The Waiting Room

Finally I have a little time to tell you about my trip. I’ll start with where we stayed, because it was where the magic began.

The Waiting Room is a holiday cottage that used to be a station waiting room, built in the 1850s.


It was very cosy and comfortable inside, with a lovely fire to warm us up. When we arrived there was a tray set out in the kitchen with home made scones, gingerbread, and eggs laid by the hens outside!


In the corner of the station house, facing away from the road, there is a Royal Mail postbox that no one knows about:


The house really is in the middle of nowhere so it’s only used by the owners and anyone using the holiday cottage. It’s cleared twice a day and was painted just before I took this photo. The Royal Mail take their Universal Service Obligation seriously!



As you can see the station platform is still there, but the tracks are gone. I did get woken up in the mornings by a busy woodpecker though! The wildlife in the area was incredible, we saw huge tawny owls, pheasants, grouse, quail, mice, fat glossy rabbits and hares, and some mystery mammal scurrying across the road one night with a slightly fluffy tail that wasn’t a ferret, stoat, or squirrel. I’d love to think it was a pine marten as they are extremely rare but I don’t think it was. We didn’t see any red squirrels, sadly.

Our hosts were lovely and full of suggestions of things to do and places to go in the area. They were very supportive of local, independent businesses. It was on their recommendation that on our final night there, we went to the local pub, the Crown in Catton. It was hands down the best pub I have ever been to. We happened to go on “Music and Pie night”. The pub was split into three rooms – the big(ish – it was a small pub) room with the bar, and two smaller rooms off to the side. One of these rooms was packed to the gills with musicians who entertained us with traditional Northumbrian music all evening.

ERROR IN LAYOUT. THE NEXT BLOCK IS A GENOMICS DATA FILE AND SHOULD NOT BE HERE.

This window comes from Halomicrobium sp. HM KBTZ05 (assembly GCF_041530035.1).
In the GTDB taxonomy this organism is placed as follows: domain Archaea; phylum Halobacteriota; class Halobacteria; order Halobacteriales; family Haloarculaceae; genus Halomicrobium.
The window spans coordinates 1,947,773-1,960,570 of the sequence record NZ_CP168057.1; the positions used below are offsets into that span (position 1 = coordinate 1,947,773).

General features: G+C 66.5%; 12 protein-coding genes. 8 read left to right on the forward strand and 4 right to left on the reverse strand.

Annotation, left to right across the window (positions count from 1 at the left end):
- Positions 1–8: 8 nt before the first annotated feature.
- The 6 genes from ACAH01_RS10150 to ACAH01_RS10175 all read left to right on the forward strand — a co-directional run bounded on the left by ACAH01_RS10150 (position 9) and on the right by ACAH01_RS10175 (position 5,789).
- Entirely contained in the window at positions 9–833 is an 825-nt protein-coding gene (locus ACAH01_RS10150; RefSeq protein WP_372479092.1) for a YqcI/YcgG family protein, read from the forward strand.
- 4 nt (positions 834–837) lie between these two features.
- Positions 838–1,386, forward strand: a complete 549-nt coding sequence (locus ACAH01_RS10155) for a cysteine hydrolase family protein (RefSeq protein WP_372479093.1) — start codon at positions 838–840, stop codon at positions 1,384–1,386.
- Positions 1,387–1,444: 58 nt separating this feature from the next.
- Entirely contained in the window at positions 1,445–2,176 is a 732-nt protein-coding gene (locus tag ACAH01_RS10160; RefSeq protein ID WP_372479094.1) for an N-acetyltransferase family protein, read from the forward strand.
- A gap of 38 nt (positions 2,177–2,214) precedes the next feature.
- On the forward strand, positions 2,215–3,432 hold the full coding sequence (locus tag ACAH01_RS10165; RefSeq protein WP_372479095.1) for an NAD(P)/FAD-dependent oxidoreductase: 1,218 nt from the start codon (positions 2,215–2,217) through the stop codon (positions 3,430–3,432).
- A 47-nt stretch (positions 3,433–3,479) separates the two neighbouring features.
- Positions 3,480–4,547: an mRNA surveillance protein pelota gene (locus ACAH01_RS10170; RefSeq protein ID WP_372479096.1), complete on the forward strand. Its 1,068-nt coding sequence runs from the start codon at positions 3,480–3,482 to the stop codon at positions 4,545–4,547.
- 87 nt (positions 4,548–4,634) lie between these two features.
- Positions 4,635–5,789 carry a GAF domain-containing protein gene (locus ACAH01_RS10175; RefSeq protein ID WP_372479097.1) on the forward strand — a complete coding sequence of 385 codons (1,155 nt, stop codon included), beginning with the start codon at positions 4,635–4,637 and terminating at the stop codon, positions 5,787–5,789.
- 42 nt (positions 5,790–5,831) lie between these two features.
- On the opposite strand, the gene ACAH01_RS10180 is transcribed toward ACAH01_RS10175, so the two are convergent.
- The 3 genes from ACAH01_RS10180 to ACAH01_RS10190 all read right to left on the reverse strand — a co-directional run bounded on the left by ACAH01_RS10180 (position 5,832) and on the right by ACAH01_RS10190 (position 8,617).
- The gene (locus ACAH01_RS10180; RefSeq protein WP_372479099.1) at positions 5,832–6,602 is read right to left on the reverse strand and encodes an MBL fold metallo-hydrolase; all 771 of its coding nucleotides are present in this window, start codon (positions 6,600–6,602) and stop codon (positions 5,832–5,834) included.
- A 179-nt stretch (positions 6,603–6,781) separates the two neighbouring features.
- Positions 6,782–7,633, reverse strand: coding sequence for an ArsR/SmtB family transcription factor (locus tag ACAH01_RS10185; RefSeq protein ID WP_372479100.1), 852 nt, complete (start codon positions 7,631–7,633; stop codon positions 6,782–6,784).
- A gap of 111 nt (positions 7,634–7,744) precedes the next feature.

The pies were all homemade, and I had a tomato and goats cheese pie that was delicious. The choice of drinks was also excellent – I started with a locally distilled sloe gin and tonic (incidentally Northumberland produces the best tonic in the world in the form of Fentimans), and moved onto one of the selection of locally brewed real ales from the Allendale Brewery. These were actually made by the barmaid’s brother! The staff offer generous tasters of every ale before you choose. I chose the ironically-named “Indecision” ale, which was fantastic.

Dessert could not have been more local – apple crumble made from apples from a tree 50 yards down the road! And delicious too, although we suffered from eyes bigger than our stomachs and could have done with sharing a portion.

The pub had a great welcoming feel to it and was clearly well-supported by locals. They do Indian Curry Nights, Scrabble and Games nights, and all sorts of other events. There were community notices up on the walls. If only every pub was like that.

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